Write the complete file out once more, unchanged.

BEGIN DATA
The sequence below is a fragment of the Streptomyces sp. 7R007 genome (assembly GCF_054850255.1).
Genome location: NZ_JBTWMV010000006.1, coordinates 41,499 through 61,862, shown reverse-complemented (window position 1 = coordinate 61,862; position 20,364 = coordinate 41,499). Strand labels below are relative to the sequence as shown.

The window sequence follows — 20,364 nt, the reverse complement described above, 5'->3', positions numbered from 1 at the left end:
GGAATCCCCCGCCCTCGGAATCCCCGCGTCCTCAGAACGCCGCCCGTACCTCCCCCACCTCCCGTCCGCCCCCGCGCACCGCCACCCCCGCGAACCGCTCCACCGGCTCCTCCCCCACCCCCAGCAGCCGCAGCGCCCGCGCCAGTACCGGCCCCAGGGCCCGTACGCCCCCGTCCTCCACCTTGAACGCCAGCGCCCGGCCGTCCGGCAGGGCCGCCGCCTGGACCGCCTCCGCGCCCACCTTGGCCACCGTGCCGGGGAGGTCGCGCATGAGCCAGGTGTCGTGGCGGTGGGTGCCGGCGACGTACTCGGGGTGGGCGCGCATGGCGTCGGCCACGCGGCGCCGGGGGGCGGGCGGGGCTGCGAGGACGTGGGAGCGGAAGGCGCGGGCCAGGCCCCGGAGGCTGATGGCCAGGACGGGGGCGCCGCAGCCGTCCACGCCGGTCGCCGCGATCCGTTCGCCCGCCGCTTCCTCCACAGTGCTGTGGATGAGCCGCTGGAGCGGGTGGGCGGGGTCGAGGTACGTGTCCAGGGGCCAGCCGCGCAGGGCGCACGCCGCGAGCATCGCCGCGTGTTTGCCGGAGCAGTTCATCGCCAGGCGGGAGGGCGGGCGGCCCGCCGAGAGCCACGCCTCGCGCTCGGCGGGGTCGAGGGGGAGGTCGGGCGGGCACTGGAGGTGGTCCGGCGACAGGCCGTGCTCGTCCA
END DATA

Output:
The sequence below is a fragment of the Streptomyces sp. 7R007 genome (assembly GCF_054850255.1).
Genome location: NZ_JBTWMV010000006.1, coordinates 41,499 through 61,862, shown reverse-complemented (window position 1 = coordinate 61,862; position 20,364 = coordinate 41,499). Strand labels below are relative to the sequence as shown.

The window sequence follows — 20,364 nt, the reverse complement described above, 5'->3', positions numbered from 1 at the left end:
GGAATCCCCCGCCCTCGGAATCCCCGCGTCCTCAGAACGCCGCCCGTACCTCCCCCACCTCCCGTCCGCCCCCGCGCACCGCCACCCCCGCGAACCGCTCCACCGGCTCCTCCCCCACCCCCAGCAGCCGCAGCGCCCGCGCCAGTACCGGCCCCAGGGCCCGTACGCCCCCGTCCTCCACCTTGAACGCCAGCGCCCGGCCGTCCGGCAGGGCCGCCGCCTGGACCGCCTCCGCGCCCACCTTGGCCACCGTGCCGGGGAGGTCGCGCATGAGCCAGGTGTCGTGGCGGTGGGTGCCGGCGACGTACTCGGGGTGGGCGCGCATGGCGTCGGCCACGCGGCGCCGGGGGGCGGGCGGGGCTGCGAGGACGTGGGAGCGGAAGGCGCGGGCCAGGCCCCGGAGGCTGATGGCCAGGACGGGGGCGCCGCAGCCGTCCACGCCGGTCGCCGCGATCCGTTCGCCCGCCGCTTCCTCCACAGTGCTGTGGATGAGCCGCTGGAGCGGGTGGGCGGGGTCGAGGTACGTGTCCAGGGGCCAGCCGCGCAGGGCGCACGCCGCGAGCATCGCCGCGTGTTTGCCGGAGCAGTTCATCGCCAGGCGGGAGGGCGGGCGGCCCGCCGAGAGCCACGCCTCGCGCTCGGCGGGGTCGAGGGGGAGGTCGGGCGGGCACTGGAGGTGGTCCGGCGACAGGCCGTGCTCGTCCA